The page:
Lawsuit Alleges Yuba County Officials Destroyed Property at Pot Growing Operation

SACRAMENTO — In Dobbins, an hour north of Marysville, Justin Green owns 44 acres of property.

Green attended a code enforcement abatement hearing before the Yuba County Board of Supervisors at which he promised to remove excess marijuana plants on the property.

“In fact was commended by one of the supervisors for the steps he had taken to come into compliance with them,” said Green’s attorney, Sam Berns.

Berns says that he waited for a scheduled reinspection but inspectors did not show up on two separate occasions. Instead, code enforcement arrived with sheriff’s deputies and fire personnel only after Green left.

“They showed up a few hours later with a search warrant, ransacked his property to the tune of hundreds of thousands of dollars,” Berns told FOX40.

The lawsuit says they tore down structures and took electrical cabling, generators and fans that he used for a separate business, a dispensary in midtown Sacramento. The total loss was estimated to be $700,000.

In the year since the incident, the suit says Yuba County has not returned the equipment nor reimbursed Green for destroying his property.

Yuba County does not comment on cases that are under litigation but a warrant issued to code enforcement by a judge referenced two structures on the property that were built without a permit.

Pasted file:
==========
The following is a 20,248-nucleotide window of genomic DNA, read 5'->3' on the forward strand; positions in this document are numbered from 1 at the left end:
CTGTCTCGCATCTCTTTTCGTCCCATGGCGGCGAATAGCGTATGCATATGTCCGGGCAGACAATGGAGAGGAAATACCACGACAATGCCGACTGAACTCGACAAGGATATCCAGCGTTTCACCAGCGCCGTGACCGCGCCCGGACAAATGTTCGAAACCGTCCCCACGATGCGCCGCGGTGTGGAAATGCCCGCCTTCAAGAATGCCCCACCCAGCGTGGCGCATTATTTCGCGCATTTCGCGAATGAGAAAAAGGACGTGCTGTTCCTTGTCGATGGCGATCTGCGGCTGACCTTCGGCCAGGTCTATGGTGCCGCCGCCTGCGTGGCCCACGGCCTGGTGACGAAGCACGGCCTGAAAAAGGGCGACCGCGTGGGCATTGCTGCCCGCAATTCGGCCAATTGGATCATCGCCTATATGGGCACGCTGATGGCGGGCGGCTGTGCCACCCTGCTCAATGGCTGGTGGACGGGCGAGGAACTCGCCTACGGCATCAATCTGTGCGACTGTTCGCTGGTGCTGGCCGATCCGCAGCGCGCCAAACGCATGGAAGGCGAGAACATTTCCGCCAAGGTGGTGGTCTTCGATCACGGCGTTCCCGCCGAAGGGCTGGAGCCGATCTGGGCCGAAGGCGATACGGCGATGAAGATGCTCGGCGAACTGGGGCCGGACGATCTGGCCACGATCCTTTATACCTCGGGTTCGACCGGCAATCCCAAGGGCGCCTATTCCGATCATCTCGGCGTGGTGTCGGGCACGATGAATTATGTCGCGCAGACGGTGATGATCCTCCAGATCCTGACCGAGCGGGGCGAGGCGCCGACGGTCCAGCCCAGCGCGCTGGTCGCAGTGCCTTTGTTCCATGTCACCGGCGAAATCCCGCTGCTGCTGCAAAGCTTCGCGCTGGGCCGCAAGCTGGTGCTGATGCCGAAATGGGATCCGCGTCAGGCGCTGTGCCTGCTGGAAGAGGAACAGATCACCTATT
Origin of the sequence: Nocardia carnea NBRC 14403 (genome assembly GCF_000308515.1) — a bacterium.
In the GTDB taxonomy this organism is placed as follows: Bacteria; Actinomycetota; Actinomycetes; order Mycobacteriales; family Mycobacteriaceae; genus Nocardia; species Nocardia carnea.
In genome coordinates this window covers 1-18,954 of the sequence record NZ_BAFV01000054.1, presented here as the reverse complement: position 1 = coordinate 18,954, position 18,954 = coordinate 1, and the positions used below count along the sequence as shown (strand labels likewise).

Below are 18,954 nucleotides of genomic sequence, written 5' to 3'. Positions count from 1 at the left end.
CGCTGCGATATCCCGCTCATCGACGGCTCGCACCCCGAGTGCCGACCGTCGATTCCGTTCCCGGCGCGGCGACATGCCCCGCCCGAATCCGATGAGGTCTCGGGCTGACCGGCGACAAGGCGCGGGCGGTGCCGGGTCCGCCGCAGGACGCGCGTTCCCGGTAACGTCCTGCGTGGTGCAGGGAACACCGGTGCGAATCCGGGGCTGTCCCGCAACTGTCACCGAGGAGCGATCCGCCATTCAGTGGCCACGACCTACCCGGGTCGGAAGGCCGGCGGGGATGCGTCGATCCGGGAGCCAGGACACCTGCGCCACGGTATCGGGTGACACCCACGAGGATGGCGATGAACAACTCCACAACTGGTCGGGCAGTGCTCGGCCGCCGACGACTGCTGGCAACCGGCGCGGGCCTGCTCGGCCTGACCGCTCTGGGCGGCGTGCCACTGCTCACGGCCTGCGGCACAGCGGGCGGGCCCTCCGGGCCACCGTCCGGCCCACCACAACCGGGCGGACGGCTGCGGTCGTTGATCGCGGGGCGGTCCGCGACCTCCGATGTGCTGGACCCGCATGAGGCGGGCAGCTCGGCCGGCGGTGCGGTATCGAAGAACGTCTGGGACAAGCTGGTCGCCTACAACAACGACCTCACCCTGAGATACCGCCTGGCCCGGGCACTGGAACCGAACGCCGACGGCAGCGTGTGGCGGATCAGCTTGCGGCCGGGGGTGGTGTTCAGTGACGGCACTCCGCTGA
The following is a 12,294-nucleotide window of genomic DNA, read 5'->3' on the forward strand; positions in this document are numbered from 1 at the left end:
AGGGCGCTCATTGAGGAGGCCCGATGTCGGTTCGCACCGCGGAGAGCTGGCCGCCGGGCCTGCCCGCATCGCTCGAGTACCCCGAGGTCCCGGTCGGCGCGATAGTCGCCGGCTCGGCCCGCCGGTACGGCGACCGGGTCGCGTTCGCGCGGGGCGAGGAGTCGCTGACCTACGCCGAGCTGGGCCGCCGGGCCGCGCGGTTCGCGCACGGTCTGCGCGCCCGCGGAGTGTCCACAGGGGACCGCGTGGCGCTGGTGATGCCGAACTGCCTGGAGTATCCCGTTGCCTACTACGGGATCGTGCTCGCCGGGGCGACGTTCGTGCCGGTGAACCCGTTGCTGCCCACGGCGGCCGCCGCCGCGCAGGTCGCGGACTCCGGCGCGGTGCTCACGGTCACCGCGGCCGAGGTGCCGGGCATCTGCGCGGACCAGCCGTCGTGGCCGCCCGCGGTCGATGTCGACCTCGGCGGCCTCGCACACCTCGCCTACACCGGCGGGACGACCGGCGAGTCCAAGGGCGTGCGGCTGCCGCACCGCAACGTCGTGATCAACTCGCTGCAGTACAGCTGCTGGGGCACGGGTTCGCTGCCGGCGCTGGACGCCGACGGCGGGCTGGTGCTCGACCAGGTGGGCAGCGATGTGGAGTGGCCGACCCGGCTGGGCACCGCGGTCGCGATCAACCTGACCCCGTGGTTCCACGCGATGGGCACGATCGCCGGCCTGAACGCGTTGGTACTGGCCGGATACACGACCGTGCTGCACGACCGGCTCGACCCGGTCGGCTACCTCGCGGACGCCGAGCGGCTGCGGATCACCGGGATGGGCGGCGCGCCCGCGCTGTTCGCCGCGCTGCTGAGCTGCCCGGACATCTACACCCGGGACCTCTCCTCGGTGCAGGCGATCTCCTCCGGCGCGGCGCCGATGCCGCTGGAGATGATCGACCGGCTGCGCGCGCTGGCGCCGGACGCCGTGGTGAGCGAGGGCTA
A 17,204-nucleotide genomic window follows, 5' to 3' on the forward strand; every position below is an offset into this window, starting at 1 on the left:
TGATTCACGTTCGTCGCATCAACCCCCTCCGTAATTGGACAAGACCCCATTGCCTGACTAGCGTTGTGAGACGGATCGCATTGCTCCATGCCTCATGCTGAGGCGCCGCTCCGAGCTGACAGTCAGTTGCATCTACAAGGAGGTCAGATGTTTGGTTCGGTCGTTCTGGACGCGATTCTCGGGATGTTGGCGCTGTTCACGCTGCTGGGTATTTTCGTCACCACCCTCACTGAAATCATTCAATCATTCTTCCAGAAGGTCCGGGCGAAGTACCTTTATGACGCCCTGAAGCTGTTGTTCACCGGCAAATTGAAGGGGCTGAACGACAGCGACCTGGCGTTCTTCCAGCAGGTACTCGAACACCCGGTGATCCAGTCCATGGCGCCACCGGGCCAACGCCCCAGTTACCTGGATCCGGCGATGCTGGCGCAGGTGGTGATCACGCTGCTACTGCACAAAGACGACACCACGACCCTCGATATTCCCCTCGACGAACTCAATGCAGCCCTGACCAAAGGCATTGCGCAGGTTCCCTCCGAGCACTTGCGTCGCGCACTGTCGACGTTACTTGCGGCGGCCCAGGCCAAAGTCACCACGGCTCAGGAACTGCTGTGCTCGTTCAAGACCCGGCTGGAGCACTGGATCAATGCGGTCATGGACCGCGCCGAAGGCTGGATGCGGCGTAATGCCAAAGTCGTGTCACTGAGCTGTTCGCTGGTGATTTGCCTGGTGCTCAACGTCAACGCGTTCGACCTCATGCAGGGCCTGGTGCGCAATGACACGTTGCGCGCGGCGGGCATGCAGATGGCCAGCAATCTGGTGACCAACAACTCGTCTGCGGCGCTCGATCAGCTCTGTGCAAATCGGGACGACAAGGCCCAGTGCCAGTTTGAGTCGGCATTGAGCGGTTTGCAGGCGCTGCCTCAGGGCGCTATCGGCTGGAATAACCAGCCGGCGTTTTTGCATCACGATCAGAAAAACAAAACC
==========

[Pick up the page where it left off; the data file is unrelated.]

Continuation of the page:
A Google Earth image shows two 100- by 30-foot greenhouses on the property that apparently took two days to demolish. Green alleges in the suit that he was going through the permitting process and was told by that the Board of Supervisors and code enforcement that no action would be taken if he took care of the pot plant issue.

Berns said that they are not contesting the right of local governments to regulate the growing of marijuana.

“We’re not saying he should have had the right to have any cannabis plants,” Berns said. “What we’re saying is he was promised a result and those actions were contrary to what he was told and contrary to what they are allowed to do under state, federal and local law.”

Berns said his client should not be punished for being cooperative with county officials.

Now that the recreational use of marijuana is the law, this case might have been handled differently.

A civil case like this could take years in federal court but that does not mean some sort of settlement could happen before a trial date is set.

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